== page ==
Regardless of how you feel about the Dolphins' Jonathan Martin, who allegedly was bullied by teammate Richie Incognito, one of the ugliest things to come out of this mess was a report that some African-American players on the Dolphins considered Incognito, who is white, to be an "honorary" black man, and that they gave him the license to use the n-word.
James Brown, who is black and hosts CBS's NFL Today, said: "No one has the right or license to renegotiate what's right and wrong. And shame on those black ballplayers if they gave him license for that, because that's not their responsibility. … They're devoid of understanding of all that's been said."
Well, that didn't take long. Just two days after his Oregon Ducks were upset at Stanford, Nike co-founder and chair Phil Knight was on the Alabama sideline Saturday night, all decked out in Crimson Tide gear. Someone get this guy Florida State gear, stat, just in case the Tide loses somewhere along the line.
Sun Sports cut away from the end of Saturday's Florida-Vanderbilt game with 26 seconds left to go to some reality show about North Carolina State football. (I'm being serious about the N.C. State thing.) Anyway, the outcome of the Gator game was already decided, but I wanted to see the reaction of Florida coach Will Muschamp as he walked off the field with a 4-5 record. And I wanted to hear the reaction of those who bothered to stick around for the end.
Shortest dead air
I like steak. I like ice cream. But I don't want both together.
I guess that's how I feel about ESPN college football analysts David Pollack and Jesse Palmer. Both are very good. Separately.
But when they work together in a three-man booth on Thursday night games with announcer Rece Davis, it's just too much.
The two never shut up. During Thursday's showdown between Oregon and Stanford, it's like the two have a bet to see who can use the most words.
Sometimes a broadcast needs to breathe a little. Every second doesn't have to be filled, and that's the biggest flaw of a three-person booth.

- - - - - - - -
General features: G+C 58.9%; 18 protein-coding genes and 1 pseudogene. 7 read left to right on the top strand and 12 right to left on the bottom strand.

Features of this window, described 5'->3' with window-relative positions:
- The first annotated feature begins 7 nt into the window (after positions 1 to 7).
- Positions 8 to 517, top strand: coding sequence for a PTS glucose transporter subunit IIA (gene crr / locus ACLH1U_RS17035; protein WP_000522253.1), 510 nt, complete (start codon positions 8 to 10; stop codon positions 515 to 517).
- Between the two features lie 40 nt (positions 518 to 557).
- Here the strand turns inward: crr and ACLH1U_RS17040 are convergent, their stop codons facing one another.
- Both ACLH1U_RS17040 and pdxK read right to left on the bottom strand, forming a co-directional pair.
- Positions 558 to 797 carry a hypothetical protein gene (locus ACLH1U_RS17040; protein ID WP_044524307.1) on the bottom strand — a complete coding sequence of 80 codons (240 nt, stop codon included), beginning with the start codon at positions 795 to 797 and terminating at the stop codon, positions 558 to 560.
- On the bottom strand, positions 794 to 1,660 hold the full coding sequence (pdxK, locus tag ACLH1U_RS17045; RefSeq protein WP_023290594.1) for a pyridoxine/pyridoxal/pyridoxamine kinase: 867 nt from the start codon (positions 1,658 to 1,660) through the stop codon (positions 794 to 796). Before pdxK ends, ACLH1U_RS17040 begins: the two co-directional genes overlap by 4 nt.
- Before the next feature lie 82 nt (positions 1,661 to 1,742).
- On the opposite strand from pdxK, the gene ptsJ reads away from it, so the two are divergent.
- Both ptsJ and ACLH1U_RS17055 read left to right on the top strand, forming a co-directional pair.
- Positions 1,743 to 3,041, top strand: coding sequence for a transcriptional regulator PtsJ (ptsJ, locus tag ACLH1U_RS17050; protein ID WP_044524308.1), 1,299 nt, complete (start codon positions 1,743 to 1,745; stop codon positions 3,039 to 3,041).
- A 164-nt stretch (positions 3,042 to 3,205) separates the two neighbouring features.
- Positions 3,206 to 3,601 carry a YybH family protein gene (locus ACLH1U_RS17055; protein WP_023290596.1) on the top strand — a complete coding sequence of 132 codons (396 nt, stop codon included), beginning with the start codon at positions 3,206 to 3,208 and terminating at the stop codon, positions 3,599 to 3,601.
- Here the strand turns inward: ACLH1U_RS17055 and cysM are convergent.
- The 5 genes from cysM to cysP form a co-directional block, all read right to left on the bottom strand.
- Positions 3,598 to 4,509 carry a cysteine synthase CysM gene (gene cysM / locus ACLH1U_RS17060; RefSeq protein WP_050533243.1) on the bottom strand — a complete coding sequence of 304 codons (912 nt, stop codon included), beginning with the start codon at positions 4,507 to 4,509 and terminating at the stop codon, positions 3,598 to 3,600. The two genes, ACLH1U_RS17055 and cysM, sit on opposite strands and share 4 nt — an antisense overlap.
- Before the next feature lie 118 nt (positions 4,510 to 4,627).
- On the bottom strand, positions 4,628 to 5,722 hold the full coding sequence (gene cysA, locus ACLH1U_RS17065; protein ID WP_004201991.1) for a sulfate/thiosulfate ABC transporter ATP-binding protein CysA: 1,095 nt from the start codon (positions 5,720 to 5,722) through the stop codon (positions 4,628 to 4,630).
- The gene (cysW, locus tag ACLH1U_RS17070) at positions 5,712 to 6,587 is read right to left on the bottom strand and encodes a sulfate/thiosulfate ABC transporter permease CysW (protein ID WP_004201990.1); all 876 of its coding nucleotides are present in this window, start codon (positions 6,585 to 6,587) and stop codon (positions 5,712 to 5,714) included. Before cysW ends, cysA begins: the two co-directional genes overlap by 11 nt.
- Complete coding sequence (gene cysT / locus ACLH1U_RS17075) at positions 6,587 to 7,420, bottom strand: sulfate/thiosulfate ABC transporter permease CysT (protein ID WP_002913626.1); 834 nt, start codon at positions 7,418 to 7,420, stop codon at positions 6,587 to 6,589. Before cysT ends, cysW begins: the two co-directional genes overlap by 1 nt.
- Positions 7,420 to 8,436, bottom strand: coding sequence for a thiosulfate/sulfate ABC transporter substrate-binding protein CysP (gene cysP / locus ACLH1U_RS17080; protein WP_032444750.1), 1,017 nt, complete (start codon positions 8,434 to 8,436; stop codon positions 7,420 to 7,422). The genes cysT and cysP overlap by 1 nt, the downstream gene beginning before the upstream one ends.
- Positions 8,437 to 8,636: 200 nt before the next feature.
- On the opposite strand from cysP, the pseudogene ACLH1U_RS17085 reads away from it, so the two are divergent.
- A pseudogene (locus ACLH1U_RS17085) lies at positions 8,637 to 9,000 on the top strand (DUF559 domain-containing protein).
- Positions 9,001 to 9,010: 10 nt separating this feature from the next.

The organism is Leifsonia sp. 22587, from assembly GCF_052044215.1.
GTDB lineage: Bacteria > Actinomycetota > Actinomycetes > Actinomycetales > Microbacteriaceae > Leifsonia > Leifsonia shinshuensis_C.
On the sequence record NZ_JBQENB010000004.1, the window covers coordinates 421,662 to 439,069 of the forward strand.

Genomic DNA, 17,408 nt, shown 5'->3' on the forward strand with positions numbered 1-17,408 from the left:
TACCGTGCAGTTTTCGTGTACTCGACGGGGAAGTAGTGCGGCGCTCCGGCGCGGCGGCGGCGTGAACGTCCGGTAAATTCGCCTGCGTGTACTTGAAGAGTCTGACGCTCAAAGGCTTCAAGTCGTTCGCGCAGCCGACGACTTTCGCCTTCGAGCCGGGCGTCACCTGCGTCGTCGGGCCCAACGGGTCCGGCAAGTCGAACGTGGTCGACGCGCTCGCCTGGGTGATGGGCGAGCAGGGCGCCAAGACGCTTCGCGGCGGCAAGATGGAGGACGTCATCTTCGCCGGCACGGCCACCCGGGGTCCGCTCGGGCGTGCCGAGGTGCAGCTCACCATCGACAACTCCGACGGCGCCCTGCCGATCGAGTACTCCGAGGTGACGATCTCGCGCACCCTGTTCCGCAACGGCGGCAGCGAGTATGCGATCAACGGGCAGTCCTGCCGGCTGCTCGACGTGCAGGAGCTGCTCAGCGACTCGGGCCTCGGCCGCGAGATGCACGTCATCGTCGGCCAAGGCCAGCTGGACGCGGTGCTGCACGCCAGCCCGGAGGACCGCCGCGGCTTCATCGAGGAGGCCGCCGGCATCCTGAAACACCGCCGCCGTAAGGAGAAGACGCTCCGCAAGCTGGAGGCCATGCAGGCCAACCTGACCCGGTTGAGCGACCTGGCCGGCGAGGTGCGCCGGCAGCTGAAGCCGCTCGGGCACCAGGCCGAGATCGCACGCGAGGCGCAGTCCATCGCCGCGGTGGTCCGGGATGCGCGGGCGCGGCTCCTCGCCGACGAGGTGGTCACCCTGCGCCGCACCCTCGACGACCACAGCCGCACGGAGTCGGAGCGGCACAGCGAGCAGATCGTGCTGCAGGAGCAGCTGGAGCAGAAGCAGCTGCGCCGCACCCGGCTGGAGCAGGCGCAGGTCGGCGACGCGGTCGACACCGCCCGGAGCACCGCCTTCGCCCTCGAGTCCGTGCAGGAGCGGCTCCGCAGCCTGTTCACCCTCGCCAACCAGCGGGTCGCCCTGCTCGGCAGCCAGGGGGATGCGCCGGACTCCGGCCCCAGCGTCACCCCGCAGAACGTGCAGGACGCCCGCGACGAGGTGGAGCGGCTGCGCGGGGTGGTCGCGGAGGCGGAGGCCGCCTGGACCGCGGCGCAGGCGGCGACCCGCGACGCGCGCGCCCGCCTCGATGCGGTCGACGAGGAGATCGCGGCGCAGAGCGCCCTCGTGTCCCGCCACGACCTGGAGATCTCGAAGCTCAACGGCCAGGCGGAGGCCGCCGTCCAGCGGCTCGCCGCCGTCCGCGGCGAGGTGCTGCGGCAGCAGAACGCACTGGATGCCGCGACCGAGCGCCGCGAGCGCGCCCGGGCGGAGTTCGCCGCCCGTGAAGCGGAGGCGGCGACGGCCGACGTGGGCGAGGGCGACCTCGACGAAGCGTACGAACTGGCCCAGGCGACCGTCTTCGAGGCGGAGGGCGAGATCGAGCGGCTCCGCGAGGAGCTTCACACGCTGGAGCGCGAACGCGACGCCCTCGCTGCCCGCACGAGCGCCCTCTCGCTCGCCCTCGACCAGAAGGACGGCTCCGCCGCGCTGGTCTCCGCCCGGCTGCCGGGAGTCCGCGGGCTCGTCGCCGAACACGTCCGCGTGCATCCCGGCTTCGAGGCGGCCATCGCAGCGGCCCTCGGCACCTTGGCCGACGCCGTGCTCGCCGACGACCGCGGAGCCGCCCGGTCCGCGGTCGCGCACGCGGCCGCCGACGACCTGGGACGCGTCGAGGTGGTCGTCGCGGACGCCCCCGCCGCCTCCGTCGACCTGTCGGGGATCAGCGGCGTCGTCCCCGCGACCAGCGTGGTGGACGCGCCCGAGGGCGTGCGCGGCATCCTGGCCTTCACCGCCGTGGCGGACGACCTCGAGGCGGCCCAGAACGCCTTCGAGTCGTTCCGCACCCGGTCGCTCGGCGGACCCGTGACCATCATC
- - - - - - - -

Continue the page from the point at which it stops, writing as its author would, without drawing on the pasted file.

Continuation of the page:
In fact, most three-announcer booths don't work, which is why the networks have gone away from them. It's why ESPN abandoned the three-man Monday Night Football booth in favor of a two-man setup.
Again, Pollack and Palmer have good thoughts, but it's hard to digest their comments when you're always taking another bite.
Exactly how many shots did CBS need to show of the girlfriend (model Katherine Webb) and the mom of Alabama quarterback A.J. McCarron? Everyone went bonkers when ESPN's Brent Musburger made a comment about Webb during last year's national championship game, and CBS announcer Verne Lundquist even took a playful jab Saturday at Musburger by saying he wasn't going to say anything more about the two, adding: "I don't work for that four-letter network. Discretion."
Apparently the director didn't get that memo as we saw several more shots of the two, including one shot that appeared to be a replay.
Three things that popped into my head
1. Don't you get the feeling that if the Bucs can't win tonight against a dysfunctional mess like the Dolphins, they won't be able to beat anyone?
2. I'm starting to think this Lightning start isn't a fluke. Starting to think. Sorry. I fell for last year's fools' gold and don't want to get caught again.
3. For those who believe Alabama could give the Jaguars or the Bucs a run for their money, you're crazy. I'd give you Alabama and five touchdowns and wouldn't be the least bit concerned about losing the bet. The Crimson Tide, or any college team playing an NFL team, would get destroyed.